The overall seroprevalence in the sample group was 7%. The distribution of Q fever-seropositive persons in different LGAs (Table 1) showed that seroprevalence varied between 0.5% and 22%. It was highest in Guyra (22%), Gunnedah (21%), Tenterfield (18%), and Narrabri (16%), with Newcastle (0.5%), Port Stephens (2%), Lake Macquarie (3%), and Singleton (3%) being the lowest. In most of the LGAs, seroprevalence was between 6% and 12%.
Local government area (LGA) and seroprevalence of Q fever (phase II antibody) in the HNE region of New South Wales, Australia
|LGA||Total sera tested||Q fever-positive sera||Seroprevalence (%)|
The proportion of males (59%) was higher than females (41%) (Figure 2).
In age distribution, the largest proportion (37%) of seropositives was in the > 60 years age group. Lower prevalence was observed in 0–9 years (1%) and 10–19 years (5%) age groups (Figure 3). Highest seroprevalence seemed to occur in the 20–39 years age group, which may correspond with the onset of risk because of new work practices.
This is the first seroprevalence report of Q fever among residents of the HNE region of NSW. Three features were evident: (1) there was a higher prevalence of Q fever antibody in males than females, (2) older people (> 60 years) had the highest seroprevalence, and (3) exposure was more prevalent in rural areas. Recent Q fever notification data revealed similar characteristics of the disease in the population of this region (7.4 cases per 100,000 population per annum between 2005 and 2007).15,16 However, this study indicates a higher exposure to C. burnetii than the notification system would indicate. It is unlikely that the difference in seropositivity between the older and younger age groups is a cohort effect related to the younger generation's more urbanized upbringing. Consistent with the age and sex distribution of notification data, which measures symptomatic disease, the markedly increased proportion of seropositives in males of working age and older in the seroprevalence data in this study probably reflects occupational exposure. There was no correlation between seroprevalence and notification rate in the different HNE clusters of LGA (R2 = 0.0014), which may reflect inadequate notifications of Q fever in this region. It is recognized that exposure to C. burnetii (and seroconversion) leads to only approximately 50% of patients developing symptoms.17,18 This may also partly explain the lack of correlation between seroprevalence and notification rates. In addition, there may well be underreporting of Q fever because of lack of proper laboratory diagnosis. This study reflects the seroprevalence of Q fever in a sample group of HNE residents that may or may not have been characteristic of the HNE population overall. Nevertheless, the comparative data between the LGAs are valid, because the random sampling was proportional to the population in each case.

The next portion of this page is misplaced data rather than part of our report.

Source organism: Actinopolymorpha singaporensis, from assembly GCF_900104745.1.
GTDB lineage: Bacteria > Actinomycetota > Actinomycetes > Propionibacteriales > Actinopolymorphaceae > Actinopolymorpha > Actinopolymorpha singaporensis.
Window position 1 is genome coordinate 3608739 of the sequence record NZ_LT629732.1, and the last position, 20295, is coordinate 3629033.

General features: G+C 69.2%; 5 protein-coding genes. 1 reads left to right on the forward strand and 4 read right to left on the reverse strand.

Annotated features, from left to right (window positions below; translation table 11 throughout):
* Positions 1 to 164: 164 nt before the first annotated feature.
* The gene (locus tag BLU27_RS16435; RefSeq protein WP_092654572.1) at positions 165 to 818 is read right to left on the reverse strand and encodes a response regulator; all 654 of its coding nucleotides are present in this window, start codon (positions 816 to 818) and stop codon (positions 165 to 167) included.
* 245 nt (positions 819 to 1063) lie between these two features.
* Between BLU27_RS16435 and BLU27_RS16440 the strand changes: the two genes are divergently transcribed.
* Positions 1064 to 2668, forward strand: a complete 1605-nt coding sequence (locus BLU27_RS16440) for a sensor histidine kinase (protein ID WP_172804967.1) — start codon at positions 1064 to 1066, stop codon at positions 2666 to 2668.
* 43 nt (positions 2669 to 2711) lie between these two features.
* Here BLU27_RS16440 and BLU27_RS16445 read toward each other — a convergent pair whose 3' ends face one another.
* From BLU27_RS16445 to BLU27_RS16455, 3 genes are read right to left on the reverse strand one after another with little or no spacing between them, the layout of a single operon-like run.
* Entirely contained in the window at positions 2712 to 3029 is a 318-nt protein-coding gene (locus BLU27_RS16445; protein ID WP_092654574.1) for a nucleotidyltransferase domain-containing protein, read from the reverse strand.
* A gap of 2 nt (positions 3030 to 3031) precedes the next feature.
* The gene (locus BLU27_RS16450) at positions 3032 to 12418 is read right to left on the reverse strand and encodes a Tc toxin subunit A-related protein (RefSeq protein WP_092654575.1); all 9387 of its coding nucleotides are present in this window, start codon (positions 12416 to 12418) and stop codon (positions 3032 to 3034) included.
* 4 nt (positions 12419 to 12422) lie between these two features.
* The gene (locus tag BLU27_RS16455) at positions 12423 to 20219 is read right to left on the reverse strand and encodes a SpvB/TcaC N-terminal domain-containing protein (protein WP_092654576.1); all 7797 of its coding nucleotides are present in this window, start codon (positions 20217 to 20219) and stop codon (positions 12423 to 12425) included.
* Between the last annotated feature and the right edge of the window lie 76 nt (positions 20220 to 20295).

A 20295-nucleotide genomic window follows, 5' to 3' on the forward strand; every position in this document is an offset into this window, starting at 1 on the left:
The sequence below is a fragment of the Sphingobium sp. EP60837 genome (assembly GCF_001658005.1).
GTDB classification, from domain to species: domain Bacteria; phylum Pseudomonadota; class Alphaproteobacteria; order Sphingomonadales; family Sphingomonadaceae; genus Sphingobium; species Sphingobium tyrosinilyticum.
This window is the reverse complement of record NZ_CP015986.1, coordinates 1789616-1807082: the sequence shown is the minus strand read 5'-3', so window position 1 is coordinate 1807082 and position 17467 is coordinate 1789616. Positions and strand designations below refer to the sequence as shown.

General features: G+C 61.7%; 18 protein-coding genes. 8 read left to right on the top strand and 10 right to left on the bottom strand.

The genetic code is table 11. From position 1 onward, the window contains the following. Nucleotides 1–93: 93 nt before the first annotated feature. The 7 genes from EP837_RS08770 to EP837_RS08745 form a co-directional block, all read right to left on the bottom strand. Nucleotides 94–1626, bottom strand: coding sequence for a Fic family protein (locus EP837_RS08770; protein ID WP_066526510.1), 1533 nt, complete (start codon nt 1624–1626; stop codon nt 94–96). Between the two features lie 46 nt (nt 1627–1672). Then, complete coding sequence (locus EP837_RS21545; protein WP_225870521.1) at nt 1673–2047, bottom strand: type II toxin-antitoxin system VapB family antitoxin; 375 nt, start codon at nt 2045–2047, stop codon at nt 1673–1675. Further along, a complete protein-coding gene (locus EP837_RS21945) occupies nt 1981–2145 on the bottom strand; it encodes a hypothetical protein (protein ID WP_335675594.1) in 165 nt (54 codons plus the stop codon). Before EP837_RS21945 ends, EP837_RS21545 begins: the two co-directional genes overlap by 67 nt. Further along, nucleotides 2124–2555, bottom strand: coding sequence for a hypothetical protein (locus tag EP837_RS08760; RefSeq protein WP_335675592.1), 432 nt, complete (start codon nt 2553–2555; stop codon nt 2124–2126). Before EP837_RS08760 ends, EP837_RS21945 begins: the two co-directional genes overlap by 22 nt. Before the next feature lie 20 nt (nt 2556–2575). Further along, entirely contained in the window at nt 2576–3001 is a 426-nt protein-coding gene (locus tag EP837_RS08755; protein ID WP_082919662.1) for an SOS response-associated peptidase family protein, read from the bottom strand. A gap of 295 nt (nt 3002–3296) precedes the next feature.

Despite the availability of an effective vaccine, Q fever cases continue to be reported in this part of NSW, including a small outbreak in a shearing team in 2004.19 Q fever vaccinations seemed to be successful among people working in abattoirs, but many residents of rural NSW, who are potentially exposed to Q fever, remain susceptible to this disease.14 General practitioners should consider Q fever as a differential diagnosis of an acute febrile illness in rural patients. Further seroepidemiological studies in other parts of rural Australia are recommended to determine whether enhanced Q fever vaccination is appropriate.
We acknowledge the technical assistance of Justine Allison, Department of Microbiology, Hunter Area Pathology Service, Newcastle, and Marion Mackintosh, Pathology New England, Tamworth.